February 7, 2021 | 5 Min
What is an Agile CMS?
Headless, not all it’s cracked up to be?
Fragmented content systems with duplicated, decaying, or unsearchable content wreak havoc across enterprise organizations today. The headless CMS promised to solve these challenges but, in some ways, only made them worse. While the developer experience was addressed, separating the frontend experiences from the backend content repository was not enough and led to the marketing team losing control of the experience creation process thanks to the newly introduced developer bottlenecks. These teams have long been opposed to one another in their control over delivering a tailored customer experience and the headless CMS is only half the solution.
Thankfully a new flavor of CMS is arriving that builds on top of, and removes the shortcomings of, the headless CMS. The pendulum is swinging from content management systems that require deep developer involvement to the Agile CMS where IT teams and marketing practitioners are no longer at odds with one another. In short, an Agile CMS satisfies and aligns both IT teams and marketing practitioners with a common set of tools and shared purpose. Agile is now replacing the term headless when it comes to content management systems and if you’re an Amplience customer, we have great news, you’re already using an Agile CMS!
The empty promise of the monolithic DXP
Adjacent to the headless trend in recent years, Digital Experience Platforms (DXPs) have promised to orchestrate the entire digital customer journey. However, many of these platforms have taken a proprietary monolithic approach to building and deploying their platforms. This has resulted in bloated, restrictive and difficult to implement solutions that don’t quite provide the seamless experiences and collaborative environments promised. This leaves marketing teams overburdened with complexity or underserved due to the prescriptive monoliths’ shortcomings, and therefore unable to execute with agile best practices.
What it means to be agile
For software developers the term agile is already well understood, having been popularized in the Manifesto for Agile Software Development. The values and principles underpin a range of software development frameworks, including Scrum and Kanban. An Agile CMS shares many of the principles with Agile Software Development.
An Agile CMS is designed to be used by multiple teams across an organization and allows for rapid iteration to adapt to content management needs in order to drive seamless customer experiences across all channels. This is driven by rapidly changing customer expectations and the need for internal tooling that encourages and compounds the effects of successful collaboration.
The four components of an Agile CMS
So what is an Agile CMS I hear you ask? Thankfully Forrester has defined the term for us. According to Forrester, an Agile CMS should comprise each of the following four components:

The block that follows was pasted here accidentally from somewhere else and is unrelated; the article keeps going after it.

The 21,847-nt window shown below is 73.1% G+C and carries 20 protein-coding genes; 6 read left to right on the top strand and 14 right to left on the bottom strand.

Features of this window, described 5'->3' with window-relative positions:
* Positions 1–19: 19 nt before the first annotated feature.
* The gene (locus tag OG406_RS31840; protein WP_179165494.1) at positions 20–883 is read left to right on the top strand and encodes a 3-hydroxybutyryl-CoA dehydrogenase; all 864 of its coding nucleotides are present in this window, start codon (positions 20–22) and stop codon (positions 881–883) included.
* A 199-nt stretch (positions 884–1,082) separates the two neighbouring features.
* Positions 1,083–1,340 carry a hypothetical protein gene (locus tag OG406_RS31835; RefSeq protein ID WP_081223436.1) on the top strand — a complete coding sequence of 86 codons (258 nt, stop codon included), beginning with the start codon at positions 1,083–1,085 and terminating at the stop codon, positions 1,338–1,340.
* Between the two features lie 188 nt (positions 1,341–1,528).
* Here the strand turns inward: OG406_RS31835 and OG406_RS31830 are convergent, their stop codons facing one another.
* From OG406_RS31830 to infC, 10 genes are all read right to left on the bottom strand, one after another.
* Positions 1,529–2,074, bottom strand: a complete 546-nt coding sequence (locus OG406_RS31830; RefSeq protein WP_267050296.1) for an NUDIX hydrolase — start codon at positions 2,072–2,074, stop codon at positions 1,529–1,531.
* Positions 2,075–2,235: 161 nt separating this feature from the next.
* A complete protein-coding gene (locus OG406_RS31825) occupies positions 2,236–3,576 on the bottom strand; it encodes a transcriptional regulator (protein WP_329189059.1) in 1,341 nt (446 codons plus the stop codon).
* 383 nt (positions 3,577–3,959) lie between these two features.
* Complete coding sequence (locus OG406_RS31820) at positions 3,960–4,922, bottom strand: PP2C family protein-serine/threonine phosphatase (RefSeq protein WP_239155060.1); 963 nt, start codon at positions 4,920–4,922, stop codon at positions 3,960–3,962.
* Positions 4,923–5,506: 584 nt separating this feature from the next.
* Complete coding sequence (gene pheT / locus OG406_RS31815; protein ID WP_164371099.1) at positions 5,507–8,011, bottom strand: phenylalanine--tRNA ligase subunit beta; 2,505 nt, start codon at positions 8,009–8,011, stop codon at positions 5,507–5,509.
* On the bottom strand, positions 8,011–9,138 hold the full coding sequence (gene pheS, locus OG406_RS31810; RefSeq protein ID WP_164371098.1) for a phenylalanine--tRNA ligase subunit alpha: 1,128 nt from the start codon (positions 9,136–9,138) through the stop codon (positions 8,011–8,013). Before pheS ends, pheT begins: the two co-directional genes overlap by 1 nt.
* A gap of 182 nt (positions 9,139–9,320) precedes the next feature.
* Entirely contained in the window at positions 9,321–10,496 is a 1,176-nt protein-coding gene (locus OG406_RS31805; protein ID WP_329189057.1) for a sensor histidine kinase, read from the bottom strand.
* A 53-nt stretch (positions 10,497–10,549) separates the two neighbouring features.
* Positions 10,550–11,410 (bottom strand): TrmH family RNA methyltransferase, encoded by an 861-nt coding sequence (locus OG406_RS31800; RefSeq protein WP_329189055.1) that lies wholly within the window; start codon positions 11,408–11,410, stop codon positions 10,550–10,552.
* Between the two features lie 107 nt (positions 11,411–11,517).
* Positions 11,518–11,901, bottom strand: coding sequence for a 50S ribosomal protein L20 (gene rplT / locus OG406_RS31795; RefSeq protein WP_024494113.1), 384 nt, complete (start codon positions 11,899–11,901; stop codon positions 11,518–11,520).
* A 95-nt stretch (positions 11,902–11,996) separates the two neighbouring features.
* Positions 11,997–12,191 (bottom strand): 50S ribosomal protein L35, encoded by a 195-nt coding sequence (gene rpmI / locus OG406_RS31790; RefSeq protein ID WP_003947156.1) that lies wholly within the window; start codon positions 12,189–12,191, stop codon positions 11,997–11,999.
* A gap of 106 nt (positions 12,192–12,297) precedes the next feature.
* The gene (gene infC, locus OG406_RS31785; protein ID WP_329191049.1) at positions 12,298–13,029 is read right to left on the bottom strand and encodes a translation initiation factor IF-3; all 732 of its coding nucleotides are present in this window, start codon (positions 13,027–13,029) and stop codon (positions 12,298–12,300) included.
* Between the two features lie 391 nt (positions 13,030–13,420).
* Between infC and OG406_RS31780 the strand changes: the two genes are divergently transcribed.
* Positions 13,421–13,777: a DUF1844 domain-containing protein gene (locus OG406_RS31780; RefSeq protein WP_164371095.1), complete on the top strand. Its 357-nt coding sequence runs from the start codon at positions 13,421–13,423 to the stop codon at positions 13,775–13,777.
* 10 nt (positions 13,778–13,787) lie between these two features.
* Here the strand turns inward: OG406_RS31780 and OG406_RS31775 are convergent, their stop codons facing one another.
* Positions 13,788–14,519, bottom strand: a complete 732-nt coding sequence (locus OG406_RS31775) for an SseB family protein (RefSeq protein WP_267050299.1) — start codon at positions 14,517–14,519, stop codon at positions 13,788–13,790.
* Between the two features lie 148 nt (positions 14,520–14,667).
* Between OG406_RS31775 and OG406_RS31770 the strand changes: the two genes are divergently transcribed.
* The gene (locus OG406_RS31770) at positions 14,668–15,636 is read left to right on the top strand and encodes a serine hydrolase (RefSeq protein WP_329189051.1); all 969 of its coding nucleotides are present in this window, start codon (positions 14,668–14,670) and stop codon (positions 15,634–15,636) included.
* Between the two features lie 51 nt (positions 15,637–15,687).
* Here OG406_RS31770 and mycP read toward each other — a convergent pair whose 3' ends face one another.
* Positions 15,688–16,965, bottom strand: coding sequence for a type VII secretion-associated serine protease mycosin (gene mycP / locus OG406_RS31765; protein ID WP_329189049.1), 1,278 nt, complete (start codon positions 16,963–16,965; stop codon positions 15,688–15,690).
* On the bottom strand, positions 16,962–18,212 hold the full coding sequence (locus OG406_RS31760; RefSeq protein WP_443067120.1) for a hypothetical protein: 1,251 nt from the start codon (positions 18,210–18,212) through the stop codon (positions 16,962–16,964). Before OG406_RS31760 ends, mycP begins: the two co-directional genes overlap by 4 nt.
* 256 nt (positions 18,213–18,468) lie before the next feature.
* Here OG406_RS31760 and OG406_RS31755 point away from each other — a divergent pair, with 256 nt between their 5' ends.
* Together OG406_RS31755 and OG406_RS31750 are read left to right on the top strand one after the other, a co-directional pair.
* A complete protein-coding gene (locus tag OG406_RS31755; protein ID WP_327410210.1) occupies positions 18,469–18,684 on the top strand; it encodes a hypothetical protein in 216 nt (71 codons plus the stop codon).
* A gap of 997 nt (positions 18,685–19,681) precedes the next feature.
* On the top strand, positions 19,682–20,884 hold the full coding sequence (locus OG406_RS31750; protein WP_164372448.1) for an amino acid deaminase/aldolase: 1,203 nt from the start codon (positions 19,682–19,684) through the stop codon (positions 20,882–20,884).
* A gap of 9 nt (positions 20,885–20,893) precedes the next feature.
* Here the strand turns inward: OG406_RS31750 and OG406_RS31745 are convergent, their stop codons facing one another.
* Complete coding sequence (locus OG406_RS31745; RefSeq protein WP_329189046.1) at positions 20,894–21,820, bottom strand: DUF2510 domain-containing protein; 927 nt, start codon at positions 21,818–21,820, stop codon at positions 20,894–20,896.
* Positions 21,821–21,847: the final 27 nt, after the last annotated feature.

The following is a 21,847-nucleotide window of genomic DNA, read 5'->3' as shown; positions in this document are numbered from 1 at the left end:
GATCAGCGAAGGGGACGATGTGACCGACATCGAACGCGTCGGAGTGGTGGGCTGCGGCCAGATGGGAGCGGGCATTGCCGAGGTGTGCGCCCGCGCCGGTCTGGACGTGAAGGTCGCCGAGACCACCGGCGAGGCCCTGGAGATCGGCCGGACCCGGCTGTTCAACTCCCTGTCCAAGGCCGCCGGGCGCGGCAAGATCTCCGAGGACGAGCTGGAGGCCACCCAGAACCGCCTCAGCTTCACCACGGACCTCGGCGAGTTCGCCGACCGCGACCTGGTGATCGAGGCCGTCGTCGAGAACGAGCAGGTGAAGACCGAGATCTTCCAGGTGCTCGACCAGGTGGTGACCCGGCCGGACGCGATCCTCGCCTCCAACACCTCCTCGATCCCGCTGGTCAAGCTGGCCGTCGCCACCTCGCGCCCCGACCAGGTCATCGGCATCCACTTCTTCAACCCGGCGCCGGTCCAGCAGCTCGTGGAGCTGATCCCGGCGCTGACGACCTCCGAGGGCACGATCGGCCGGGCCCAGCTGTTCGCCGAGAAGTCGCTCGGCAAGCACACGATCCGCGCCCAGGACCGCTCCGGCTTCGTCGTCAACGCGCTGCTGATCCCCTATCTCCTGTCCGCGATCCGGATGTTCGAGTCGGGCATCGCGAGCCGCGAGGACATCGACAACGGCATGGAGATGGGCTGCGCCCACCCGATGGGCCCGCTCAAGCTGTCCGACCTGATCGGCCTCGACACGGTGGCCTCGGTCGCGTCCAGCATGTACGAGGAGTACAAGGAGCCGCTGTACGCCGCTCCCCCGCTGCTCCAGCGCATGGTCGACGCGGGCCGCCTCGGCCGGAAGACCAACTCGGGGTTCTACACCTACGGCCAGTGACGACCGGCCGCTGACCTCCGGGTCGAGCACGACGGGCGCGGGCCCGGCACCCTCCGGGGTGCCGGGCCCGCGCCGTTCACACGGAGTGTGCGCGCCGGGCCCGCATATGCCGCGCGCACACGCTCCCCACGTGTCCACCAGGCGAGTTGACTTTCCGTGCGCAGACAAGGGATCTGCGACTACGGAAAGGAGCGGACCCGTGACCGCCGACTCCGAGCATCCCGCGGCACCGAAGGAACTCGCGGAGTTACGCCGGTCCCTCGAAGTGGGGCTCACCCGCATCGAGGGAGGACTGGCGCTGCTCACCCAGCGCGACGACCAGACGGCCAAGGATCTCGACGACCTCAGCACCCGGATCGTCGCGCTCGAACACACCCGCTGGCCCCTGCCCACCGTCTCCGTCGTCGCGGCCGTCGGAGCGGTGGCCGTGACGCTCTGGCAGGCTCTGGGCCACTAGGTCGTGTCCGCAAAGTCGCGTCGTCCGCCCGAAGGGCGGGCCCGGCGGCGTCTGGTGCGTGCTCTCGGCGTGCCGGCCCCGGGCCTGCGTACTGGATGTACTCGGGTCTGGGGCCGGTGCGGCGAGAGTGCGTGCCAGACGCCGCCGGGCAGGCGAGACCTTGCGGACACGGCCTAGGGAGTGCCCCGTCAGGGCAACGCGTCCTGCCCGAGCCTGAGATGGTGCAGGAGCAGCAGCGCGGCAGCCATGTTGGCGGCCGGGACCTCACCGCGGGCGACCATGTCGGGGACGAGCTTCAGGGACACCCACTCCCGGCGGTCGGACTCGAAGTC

The Content Hub
The Content Hub is a single repository for all people who work with normalized content, such as marketers, campaign managers and content writers. This acts as the place where your team can find and manage all content in a single place. The practitioner is no longer an afterthought, being forced to adapt to workflows designed by developers. Instead an Agile CMS’s Content Hub is designed with the end user, and their jobs to be done, in mind.
Collaboration and Planning tools
The second key component of an Agile CMS are the collaboration and planning tools. Collaboration and communication is key when embracing Agile methodologies and this extends into the makeup of an Agile CMS. Working with an Agile CMS maximizes the opportunities and best-practices for feedback and communication between stakeholders, planning collaboratively for new content and experience projects. These flexible planning and collaboration tools along with structured workflows, built-in best practices and standards accelerate time to market and improve ROI for your business.
Building on top of the headless trend, an Agile CMS embraces the fundamental principles of headless by providing API-first content services to create, manage and track content at scale, powered by intelligence and governance.
This flexible API layer connects the Content Hub repository to customer experiences across all channels. This isn’t just to provide content for experiences in the now, but an Agile CMS is also optimized to handle potential unknowns and future use cases.
The Development Platform
The Agile CMS is still evolving and with it is the need to provide flexibility in the frontend technology choices and extendibility of the content management interface for developers and marketers alike. An Agile CMS is one that fits seamlessly into your existing technology stack.
So now you know what an Agile CMS is and what the benefits of adopting an Agile CMS are, here are a few quick takeaways:
Reduce your businesses time to market by leveraging a single Content Hub that is designed to streamline content collaboration, planning and workflows to create sophisticated customer experiences.
Ensure the CMS vendor you select exhibits all four components of an Agile CMS.
Having a headless CMS is not enough and will cause bottlenecks in your workflow and compound fractures in your organisation.
Collaboration and planning tools are vital to ensuring smooth content production operations for your business.
An Agile CMS is designed for and caters to both content practitioners and developers.
To see how Amplience stacks up as an agile CMS then you can download the Forrester Wave™ report. Also, feel free to get in touch and speak to our team of experts who will be able to discuss how an Agile CMS like Amplience can improve your cross-functional team collaboration and orchestrate customer experiences at scale.